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Malena Donato is the coordinator of SMART-FI: it’s a project seeking to unlock the potential of open data, which involves the cities of three countries (Malaga, Spain; Malatya, Turkey; and Karlshamn, Sweden). Malena’s key focus is to make sure that all project partners work together effectively towards the same objectives. She’s been working as a business consultant in research and innovation at Atos for over ten years. Yet, from her instant enthusiasm you would think this was a brand-new passion of hers. Today she wants to tell me all about SMART-FI. Malena says with great conviction, “technology really can help solve crucial problems in cities.” She argues that when it comes to issues such as climate change, traffic congestion, and population growth, technology offers us pathways to the solutions we need. SMART-FI aims to explore some of these pathways.
technology really can help solve crucial problems in cities
Normally, I tend to begin the interview by asking about the specific project we’re supposed to talk about. However, I recall that Atos is one of the world’s largest digital services companies; I’m already aware that they’re involved in cutting edge technology research related to quantum computing and blockchain. So, I say, ‘when you’re involved in so many interesting areas of research already what makes you go for another new one?’ Malena answered by saying that the SMART-FI project was a great opportunity to actually work with cities. She elaborates on the cooperation aspect from Atos’s perspective: “the project was an opportunity to work with both universities and municipalities.” Malena calls this the ‘triangle of cooperation.’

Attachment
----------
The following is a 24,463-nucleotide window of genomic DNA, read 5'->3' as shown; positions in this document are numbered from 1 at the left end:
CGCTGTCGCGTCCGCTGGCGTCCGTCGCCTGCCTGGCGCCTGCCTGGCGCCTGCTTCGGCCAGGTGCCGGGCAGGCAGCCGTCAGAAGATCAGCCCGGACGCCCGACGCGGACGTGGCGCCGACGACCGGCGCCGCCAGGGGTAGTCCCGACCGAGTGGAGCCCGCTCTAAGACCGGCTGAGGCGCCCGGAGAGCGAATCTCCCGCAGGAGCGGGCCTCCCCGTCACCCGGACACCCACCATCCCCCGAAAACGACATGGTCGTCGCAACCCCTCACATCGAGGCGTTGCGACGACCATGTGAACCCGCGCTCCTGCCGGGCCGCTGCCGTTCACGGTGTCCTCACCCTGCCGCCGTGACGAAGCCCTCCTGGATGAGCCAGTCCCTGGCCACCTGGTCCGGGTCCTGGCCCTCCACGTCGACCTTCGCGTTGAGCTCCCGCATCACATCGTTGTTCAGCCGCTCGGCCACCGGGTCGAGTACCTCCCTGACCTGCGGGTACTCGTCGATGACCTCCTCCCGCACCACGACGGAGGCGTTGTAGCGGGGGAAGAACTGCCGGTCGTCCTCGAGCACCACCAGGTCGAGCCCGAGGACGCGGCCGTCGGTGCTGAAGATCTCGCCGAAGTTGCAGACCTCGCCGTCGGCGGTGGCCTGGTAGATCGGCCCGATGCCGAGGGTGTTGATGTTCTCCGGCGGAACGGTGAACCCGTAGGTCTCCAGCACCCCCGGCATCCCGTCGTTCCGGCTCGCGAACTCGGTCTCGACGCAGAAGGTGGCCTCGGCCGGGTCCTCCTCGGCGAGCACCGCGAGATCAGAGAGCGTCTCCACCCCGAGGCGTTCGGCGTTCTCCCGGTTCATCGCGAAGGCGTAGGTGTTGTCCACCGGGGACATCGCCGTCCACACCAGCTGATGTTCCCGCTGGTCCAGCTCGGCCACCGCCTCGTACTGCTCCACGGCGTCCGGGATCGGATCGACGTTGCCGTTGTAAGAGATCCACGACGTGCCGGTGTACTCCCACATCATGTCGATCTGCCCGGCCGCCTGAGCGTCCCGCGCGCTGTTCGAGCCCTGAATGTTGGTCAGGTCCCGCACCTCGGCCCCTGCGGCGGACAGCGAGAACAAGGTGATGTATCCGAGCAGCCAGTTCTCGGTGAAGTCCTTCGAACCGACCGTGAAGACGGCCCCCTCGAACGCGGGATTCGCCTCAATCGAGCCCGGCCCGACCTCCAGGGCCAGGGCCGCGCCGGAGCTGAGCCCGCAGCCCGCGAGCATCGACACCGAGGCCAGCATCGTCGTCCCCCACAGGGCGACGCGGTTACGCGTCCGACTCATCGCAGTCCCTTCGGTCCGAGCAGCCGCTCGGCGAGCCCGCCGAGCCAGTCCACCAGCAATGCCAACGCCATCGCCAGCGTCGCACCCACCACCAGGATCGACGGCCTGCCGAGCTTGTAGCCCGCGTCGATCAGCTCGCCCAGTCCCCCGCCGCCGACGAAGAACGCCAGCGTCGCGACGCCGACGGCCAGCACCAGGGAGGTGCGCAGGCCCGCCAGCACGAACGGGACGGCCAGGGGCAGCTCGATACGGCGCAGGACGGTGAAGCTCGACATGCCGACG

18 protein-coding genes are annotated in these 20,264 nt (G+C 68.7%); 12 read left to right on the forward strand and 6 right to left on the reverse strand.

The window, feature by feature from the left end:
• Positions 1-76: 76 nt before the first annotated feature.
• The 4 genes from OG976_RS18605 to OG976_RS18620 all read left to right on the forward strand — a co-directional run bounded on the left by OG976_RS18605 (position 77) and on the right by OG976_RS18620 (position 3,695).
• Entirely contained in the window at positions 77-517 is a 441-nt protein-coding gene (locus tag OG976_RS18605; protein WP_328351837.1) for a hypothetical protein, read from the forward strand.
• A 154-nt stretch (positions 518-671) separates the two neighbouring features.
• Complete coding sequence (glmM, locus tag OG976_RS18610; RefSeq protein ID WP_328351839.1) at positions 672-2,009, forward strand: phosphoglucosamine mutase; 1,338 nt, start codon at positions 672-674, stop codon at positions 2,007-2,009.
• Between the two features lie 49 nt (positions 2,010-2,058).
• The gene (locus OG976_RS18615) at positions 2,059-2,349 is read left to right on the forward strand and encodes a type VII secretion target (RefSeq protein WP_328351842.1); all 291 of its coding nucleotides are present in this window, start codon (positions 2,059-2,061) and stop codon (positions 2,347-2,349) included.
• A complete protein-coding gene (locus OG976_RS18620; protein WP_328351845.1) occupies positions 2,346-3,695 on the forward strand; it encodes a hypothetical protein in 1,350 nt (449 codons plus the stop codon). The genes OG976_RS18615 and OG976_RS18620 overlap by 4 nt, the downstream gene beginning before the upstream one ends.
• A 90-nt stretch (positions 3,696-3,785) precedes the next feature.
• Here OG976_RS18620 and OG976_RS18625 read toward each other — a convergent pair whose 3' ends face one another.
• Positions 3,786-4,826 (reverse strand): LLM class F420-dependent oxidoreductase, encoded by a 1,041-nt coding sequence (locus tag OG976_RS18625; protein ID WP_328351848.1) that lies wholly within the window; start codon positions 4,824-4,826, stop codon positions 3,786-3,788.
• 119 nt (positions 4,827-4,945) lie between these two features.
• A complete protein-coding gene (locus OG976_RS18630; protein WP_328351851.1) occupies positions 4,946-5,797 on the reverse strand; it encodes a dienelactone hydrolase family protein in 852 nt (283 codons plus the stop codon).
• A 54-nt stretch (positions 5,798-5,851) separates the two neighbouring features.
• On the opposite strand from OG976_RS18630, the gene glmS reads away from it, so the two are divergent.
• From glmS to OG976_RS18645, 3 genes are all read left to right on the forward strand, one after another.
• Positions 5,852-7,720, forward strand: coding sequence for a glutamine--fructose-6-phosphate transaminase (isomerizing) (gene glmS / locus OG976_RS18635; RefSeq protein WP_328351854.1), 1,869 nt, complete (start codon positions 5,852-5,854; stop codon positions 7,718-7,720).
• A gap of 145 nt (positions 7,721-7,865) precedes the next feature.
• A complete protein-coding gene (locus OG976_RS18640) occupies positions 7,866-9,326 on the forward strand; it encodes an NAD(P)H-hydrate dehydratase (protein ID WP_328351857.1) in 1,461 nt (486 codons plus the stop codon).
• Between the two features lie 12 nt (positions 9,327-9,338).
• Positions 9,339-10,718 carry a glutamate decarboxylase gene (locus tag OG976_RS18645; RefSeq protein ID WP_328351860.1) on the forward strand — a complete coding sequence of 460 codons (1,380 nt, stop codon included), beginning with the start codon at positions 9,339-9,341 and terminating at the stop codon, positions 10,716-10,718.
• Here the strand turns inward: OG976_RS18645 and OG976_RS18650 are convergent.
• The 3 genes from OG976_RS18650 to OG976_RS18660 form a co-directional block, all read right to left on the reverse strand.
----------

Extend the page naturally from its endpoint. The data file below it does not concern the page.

Cooperation between the actors in SMART-FI is aimed at making the best use of open data (freely available data provided by different sources of information, such as traffic, weather conditions, bicycles, etc.). Malena explains, cities have lots of open data which is being shared but what steps they should take next is sometimes a mystery. Municipalities end up asking themselves, “how can citizens actually benefit for the citizens?” It simply being there doesn’t mean they know what to do with it, it has to be presented meaningfully. What’s worse is that there are a multitude of different formats and types of data. So, before anything can be done, this data has to be made comparable. Malena says, SMART-FI takes this disparate data from different sources and homogenises it. This makes me ask, “then what?”
cities have lots of open data which is being shared but what steps they should take next is sometimes a mystery